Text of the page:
Originality/value

This paper advocates judicious use of antipsychotic medication to manage psychotic symptoms, as well as involvement of both patient and close family members throughout all stages of care. It is essential to strike a balance between control of epileptic seizures and psychiatric symptoms, providing an optimal benefit to the patients’ quality of life by meeting their complex needs through a multidisciplinary and multi-agency team input.

Details

Advances in Mental Health and Intellectual Disabilities, vol. 11 no. 1
Type: Research Article
ISSN: 2044-1282

Keywords

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Article
Publication date: 2 November 2015

Reza Kiani, Asit Biswas, John Devapriam, Regi Tharian Alexander, Satheesh Kumar, Hayley Andrews and Samuel Joseph Tromans

Clozapine is a well-known antipsychotic medication licensed for treatment-resistant schizophrenia, but there is limited research available to suggest its efficacy in the…

Abstract

Purpose

Clozapine is a well-known antipsychotic medication licensed for treatment-resistant schizophrenia, but there is limited research available to suggest its efficacy in the context of personality disorder and intellectual disabilities presenting with high-risk behaviour with or without psychotic symptoms. The purpose of this paper is to raise awareness of the benefits of using clozapine in patients with intellectual disabilities and personality disorder that present with a complex picture of serious risk of harm to both their life and the lives of others.

Design/methodology/approach

The authors present five patients with intellectual disabilities and serious life-threatening challenging behaviour whom were started on clozapine as part of their multidisciplinary treatment plan to manage their presentation. The authors completed baseline assessment of five main symptom domains and then repeated this assessment following treatment with clozapine.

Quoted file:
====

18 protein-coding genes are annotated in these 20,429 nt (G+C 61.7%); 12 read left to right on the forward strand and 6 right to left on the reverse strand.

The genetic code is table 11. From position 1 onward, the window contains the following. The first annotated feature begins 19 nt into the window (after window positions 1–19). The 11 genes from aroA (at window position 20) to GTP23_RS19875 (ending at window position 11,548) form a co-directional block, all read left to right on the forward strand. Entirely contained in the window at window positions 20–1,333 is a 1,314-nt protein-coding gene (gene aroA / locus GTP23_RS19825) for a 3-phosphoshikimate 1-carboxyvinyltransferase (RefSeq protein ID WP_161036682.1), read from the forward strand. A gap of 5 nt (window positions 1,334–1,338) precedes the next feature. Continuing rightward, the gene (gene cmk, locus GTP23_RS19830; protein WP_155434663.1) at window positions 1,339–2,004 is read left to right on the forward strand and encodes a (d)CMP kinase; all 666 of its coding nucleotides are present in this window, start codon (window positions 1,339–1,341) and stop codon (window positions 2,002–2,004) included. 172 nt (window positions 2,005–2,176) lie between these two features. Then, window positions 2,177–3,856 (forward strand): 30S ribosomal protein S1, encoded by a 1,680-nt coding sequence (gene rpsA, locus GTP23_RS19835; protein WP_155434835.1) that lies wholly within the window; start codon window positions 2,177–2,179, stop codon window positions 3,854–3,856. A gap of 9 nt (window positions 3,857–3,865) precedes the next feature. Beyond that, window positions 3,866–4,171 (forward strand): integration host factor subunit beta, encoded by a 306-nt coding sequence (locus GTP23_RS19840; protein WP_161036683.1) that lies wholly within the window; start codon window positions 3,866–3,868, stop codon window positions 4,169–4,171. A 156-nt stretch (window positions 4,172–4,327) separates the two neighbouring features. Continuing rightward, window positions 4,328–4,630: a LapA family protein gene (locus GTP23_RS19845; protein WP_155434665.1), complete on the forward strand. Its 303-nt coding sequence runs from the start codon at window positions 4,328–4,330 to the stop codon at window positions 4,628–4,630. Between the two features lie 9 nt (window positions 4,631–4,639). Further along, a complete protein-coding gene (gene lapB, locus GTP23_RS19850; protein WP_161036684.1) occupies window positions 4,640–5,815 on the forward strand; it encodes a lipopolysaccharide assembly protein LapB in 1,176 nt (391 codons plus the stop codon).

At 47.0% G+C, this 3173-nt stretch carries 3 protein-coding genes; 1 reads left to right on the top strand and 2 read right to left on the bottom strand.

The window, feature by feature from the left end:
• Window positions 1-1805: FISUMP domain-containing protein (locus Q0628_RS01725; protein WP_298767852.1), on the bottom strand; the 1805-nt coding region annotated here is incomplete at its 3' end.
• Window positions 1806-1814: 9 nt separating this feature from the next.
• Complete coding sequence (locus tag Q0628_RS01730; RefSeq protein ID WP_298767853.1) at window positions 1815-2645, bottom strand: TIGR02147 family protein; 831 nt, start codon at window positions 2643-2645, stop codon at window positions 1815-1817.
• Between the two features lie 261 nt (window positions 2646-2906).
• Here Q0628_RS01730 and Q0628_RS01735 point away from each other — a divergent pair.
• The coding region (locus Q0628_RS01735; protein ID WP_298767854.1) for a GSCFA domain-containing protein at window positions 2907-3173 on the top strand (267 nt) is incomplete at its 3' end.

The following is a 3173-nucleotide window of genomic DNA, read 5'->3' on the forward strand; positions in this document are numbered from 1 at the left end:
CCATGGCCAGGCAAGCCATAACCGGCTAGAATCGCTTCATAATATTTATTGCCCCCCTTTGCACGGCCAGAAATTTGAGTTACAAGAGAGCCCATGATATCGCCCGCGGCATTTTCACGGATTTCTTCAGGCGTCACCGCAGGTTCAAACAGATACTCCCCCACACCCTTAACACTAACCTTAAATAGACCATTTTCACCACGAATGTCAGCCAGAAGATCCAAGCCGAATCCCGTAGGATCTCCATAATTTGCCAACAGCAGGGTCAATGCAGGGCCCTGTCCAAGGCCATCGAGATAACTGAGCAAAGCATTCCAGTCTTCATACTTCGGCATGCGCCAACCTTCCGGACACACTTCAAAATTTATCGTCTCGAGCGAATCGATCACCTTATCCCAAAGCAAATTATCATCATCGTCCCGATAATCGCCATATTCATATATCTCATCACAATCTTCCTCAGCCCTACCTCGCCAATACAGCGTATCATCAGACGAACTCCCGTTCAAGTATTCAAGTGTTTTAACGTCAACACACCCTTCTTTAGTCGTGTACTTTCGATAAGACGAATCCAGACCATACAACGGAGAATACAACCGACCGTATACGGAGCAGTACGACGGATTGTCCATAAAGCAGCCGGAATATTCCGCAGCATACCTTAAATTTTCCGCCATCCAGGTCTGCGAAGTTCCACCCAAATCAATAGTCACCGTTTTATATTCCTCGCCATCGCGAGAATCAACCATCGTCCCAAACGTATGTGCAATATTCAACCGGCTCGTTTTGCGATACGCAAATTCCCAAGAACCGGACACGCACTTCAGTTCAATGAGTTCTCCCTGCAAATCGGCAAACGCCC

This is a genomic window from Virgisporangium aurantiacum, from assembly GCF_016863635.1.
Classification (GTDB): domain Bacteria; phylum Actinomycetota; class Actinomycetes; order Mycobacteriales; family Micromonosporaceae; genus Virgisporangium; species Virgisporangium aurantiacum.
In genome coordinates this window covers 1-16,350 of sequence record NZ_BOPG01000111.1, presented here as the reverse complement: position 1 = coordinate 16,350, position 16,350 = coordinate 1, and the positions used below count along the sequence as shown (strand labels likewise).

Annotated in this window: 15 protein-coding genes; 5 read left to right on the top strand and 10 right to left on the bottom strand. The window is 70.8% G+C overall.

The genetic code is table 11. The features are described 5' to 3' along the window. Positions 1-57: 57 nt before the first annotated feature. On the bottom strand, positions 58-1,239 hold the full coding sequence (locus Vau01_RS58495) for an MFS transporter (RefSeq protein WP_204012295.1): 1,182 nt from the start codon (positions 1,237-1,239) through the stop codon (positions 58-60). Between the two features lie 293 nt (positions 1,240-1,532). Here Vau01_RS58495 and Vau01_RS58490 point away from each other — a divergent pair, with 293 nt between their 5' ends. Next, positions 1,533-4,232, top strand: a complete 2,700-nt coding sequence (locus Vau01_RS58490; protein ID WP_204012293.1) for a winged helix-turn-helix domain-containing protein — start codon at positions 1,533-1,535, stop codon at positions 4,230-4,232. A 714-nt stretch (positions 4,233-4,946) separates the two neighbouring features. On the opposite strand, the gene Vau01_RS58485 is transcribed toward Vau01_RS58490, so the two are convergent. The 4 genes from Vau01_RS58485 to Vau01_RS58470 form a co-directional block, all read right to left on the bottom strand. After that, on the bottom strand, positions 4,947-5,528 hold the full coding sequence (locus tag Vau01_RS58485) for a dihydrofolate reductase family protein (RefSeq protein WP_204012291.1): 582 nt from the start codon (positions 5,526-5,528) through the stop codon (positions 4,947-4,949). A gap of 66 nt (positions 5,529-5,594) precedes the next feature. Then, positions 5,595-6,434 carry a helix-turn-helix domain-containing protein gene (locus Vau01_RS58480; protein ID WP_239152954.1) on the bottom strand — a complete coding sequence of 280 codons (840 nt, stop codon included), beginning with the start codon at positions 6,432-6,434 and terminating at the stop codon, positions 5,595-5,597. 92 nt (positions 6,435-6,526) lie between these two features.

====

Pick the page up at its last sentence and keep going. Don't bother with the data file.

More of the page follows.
Findings

In all five cases use of clozapine was objectively associated with an improvement in symptomatology, quality of life and a safe transfer to the community.

Originality/value

The findings suggest that judicious use of clozapine could be considered as one of the effective pharmacological strategies in the management of patients with intellectual disabilities and personality disorder who present with serious life-threatening challenging behaviours.

Details

Advances in Mental Health and Intellectual Disabilities, vol. 9 no. 6
Type: Research Article
ISSN: 2044-1282

Keywords

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Article
Publication date: 3 July 2019

Samuel Tromans, Verity Chester, Chaya Kapugama, Amy Elliott, Sarah Robertson and Mary Barrett

The purpose of this paper is to explore the perspectives of healthcare professionals on autism in adult females with intellectual disability (ID), including regarding the…

Abstract

Purpose

The purpose of this paper is to explore the perspectives of healthcare professionals on autism in adult females with intellectual disability (ID), including regarding the gender ratio of autism, the clinical manifestation of autism in females, and the recognition, screening and diagnosis of autism.

Design/methodology/approach

The questionnaire was developed following a review of the relevant literature and distributed to professionals within three healthcare trusts as well as members of two clinical research groups. The questionnaire was completed by 80 ID healthcare professionals. Data were aggregated and analysed using Microsoft Excel.

Findings

ID healthcare professionals had a lack of recognition of the smaller gender ratio of autism in patients with ID as compared to those without ID. Most respondents reported believing that autism manifests differently in females; with women demonstrating a greater ability to mask their symptoms. A considerable proportion of participants reported feeling less confident in recognising, screening and diagnosing autism in female patients, with many endorsing a wish for additional training in this area.

Practical implications

These findings suggest that ID healthcare professionals are keen to improve their skills in providing services for women with autism. Training programmes at all levels should incorporate the specific needs of women with ASD, and individual professionals and services should actively seek to address these training needs in order to promote best practice and better outcomes for women with autism.

Originality/value

This is the first published questionnaire exploring the perspectives of healthcare professionals regarding autism in adult females with ID.

Details

Advances in Autism, vol. 5 no. 3
Type: Research Article
ISSN: 2056-3868

Keywords